"She was talking to (Smull) about money. It changed to infidelity. She was mad. She kept saying, 'Get out of my house,'" Jose Castillo said, recalling the argument he claimed occurred inside Rossman's 814 Dewees Place house about 6:40 a.m. Oct. 12, 2001.
Castillo testified that Smull, who is accused of killing Rossman later that day, left the house after Rossman ordered him to leave.
Characterizing himself as Rossman's friend, Castillo, 49, of Airy Street, testified he was at Rossman's house because Rossman had invited him back there after the two had been socializing at the Audubon Inn in the early morning. Castillo said Smull, who prosecutors allege was banned from the home by Rossman on Oct. 4 when she ended their engagement, showed up at Rossman's door about 6:30 a.m., and the argument ensued.
Testifying for Montgomery County Assistant District Attorney Frank Genovese during the third day of Smull's murder trial, Castillo said that after Smull left the house, Rossman went to bed. Castillo said he fell asleep on Rossman's sofa, awoke about 8:40 a.m., left Rossman's home and returned to Norristown.
Castillo said that he shouted "bye" to Rossman, who was in an upstairs bedroom, and that Rossman was still alive when he left the house.
Genovese, assisted by prosecutor Gregory DiPippo, alleged Smull, who worked at SEI Investments at Oaks, returned to Rossman's home and killed her between 11:10 and 11:45 a.m. during a jealous rage. Several of Rossman's neighbors placed Smull or his Jeep Cherokee at Rossman's home during that time.
Smull, 34, formerly of the 300 block of South Fifth Avenue in Royersford, is charged with first- and third-degree murder and a weapons offense in connection with the slaying. The former pitcher, who as a senior helped Spring-Ford Area High School claim a 1988 District 1 Class AAA baseball championship, is accused of striking Rossman with a baseball bat, strangling her with an electrical cord and then slashing her throat from ear to ear with a steak knife.
Defense lawyer Frank DeSimone methodically grilled Castillo about his version of events, implying Castillo was a drug dealer who had given Rossman cocaine that morning. Testimony revealed that blood tests determined Rossman, 27, a 1992 Phoenixville Area High School graduate, had traces of cocaine in her blood at the time she died.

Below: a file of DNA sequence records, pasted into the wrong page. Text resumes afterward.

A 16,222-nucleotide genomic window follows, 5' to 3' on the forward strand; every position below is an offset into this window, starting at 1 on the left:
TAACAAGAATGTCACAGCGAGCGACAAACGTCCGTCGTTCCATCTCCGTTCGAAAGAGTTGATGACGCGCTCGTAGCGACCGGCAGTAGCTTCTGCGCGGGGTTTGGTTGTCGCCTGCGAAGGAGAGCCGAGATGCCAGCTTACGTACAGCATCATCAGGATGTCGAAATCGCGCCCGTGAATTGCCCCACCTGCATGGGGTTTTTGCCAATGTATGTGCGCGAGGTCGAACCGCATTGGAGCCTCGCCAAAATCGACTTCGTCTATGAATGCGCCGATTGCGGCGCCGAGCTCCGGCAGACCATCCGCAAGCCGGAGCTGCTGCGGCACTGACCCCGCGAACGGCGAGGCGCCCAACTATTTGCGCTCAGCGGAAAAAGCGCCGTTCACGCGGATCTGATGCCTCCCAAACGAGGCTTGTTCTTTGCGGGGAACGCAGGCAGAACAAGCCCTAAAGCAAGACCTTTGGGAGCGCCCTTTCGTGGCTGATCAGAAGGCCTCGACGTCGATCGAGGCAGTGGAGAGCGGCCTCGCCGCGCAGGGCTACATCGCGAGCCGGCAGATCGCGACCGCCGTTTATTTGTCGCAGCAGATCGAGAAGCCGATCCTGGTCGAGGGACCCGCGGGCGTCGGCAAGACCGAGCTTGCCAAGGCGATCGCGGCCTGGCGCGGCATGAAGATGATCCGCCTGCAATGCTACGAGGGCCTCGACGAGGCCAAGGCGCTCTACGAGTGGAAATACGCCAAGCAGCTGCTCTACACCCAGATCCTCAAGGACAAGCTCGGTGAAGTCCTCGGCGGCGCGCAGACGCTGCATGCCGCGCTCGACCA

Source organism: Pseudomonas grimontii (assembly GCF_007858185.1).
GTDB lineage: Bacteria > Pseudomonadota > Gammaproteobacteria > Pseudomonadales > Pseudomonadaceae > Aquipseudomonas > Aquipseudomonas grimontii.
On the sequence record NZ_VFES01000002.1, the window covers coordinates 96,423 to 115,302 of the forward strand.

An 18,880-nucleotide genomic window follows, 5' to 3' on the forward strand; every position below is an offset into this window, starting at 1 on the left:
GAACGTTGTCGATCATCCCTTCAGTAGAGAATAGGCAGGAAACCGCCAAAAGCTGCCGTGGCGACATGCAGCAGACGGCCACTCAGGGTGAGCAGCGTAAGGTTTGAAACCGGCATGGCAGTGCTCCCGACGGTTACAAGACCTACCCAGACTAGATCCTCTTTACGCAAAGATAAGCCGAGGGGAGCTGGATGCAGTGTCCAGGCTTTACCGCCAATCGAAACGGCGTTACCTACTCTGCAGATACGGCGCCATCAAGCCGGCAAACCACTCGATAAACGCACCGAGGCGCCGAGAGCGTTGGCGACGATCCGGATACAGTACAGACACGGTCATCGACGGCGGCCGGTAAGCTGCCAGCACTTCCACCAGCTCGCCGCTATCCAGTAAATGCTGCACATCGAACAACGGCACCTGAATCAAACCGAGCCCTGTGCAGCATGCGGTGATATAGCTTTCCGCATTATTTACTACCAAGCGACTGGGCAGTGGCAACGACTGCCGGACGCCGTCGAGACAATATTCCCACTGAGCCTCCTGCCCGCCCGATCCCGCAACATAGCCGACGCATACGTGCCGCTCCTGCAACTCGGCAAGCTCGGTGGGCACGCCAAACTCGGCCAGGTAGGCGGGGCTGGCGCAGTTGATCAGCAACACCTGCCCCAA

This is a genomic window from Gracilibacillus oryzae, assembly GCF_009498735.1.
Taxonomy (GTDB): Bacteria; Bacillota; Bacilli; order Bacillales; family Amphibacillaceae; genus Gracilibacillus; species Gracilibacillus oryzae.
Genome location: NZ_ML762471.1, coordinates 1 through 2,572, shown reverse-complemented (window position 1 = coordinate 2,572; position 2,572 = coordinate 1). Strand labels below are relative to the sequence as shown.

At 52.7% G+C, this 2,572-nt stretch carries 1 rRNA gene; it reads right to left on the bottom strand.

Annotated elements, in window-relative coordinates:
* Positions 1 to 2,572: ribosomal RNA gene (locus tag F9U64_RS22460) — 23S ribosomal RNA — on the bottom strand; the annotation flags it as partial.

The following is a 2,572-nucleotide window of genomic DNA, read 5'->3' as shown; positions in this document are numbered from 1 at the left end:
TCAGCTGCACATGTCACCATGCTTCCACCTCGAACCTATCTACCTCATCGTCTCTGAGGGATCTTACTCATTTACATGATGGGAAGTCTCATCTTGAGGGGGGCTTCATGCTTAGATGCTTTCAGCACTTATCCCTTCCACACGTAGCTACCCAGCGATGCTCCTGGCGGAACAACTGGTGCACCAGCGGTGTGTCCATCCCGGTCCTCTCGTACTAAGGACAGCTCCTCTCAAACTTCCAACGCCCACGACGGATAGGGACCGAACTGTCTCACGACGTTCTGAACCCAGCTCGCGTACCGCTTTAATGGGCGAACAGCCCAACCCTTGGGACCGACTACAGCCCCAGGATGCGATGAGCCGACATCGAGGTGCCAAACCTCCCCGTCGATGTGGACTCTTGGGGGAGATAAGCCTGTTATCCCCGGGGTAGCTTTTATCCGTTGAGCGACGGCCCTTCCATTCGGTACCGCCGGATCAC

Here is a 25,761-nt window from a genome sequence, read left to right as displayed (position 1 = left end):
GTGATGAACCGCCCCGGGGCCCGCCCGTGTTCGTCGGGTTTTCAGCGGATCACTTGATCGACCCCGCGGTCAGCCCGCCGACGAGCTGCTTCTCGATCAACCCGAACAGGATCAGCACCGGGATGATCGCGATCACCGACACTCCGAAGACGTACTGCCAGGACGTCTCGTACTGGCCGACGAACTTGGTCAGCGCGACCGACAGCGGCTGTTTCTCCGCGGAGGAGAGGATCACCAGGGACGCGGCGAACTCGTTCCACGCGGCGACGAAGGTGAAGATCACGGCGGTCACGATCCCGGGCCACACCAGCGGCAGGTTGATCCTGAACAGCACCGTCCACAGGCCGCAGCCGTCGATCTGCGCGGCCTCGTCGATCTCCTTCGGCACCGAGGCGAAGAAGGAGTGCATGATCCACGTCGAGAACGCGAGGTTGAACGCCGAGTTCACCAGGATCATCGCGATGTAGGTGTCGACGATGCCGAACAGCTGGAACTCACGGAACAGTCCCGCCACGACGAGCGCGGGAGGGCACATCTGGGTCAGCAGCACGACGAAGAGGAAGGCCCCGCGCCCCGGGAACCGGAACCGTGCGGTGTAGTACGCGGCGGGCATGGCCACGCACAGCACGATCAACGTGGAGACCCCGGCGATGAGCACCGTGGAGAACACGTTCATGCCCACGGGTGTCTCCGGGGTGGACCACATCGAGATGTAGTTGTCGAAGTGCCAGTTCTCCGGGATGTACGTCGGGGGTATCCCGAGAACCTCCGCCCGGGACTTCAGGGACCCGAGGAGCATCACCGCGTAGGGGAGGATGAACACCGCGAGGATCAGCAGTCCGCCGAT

Several prosecution witnesses testified that they knew Castillo to be a drug dealer.
Castillo, while admitting to previously pleading guilty to a charge of possession with intent to deliver cocaine in connection with a July 2000 Conshohocken incident, adamantly denied the accusations that he was a drug dealer. Appearing nervous at times, Castillo also denied supplying Rossman with cocaine on Oct. 12.
DeSimone implied that Castillo, who is awaiting sentencing for his drug crime, is expecting to receive leniency in exchange for his testimony at Smull's trial.
DeSimone also implied that Castillo killed Rossman, referring to a fact not in contention that traces of blood were found on one of Castillo's shoes when detectives seized it a day after Rossman was killed.
"No," Castillo responded flat out when asked if he killed Rossman.
Witnesses testified that tests on Castillo's shoe revealed the blood came from two DNA sources, one being Castillo, the other an unknown source.
"Do you have any explanation for that?" DeSimone asked Castillo.
"No, not really," Castillo responded.
DeSimone also informed Castillo that investigators found a trace of blood on one of Castillo's fingers.
"Whose blood was it?" Castillo asked DeSimone.
"Yours," DeSimone responded.
"Oh, thank God," Castillo said nervously, eliciting laughter from some courtroom spectators and jurors.
Prosecutors have said Castillo had nothing to do with Rossman's death. They said all evidence points to Smull as the killer. Testimony revealed Castillo was wearing an immobilizing sling on his left arm on Oct. 12 because he injured his clavicle several weeks earlier.
But DeSimone also argued that Castillo gave conflicting statements to police. For instance, during one statement, Castillo claimed he was at Rossman's home until 11 a.m. on the day of the murder. On Wednesday, Castillo testified he left the home shortly before 9 a.m.
Prosecutors maintain they have a receipt that shows Castillo paid a phone bill at a Norristown business at 9:40 a.m.
During the trial, DeSimone has attacked the way authorities handled the investigation, specifically the fact that no one determined a time of death for Rossman. Therefore, DeSimone implied, prosecutors can't prove their allegation that Rossman was killed between 11:10 a.m. and 11:45 a.m., when they alleged Smull was at her house. Smull, prosecutors alleged, killed Rossman after becoming enraged about her ending their relationship and after finding Rossman with Castillo.
At one point during the investigation, Smull told authorities that when he went to Rossman's home at 6:40 a.m., he saw a man named Jose at the house and cocaine on a dining room table. Police testified previously that forensic tests found no residue of cocaine on that table.
If convicted of first-degree murder, an intentional killing, Smull could face life in prison. A third-degree murder conviction carries a maximum of 20 to 40 years in prison.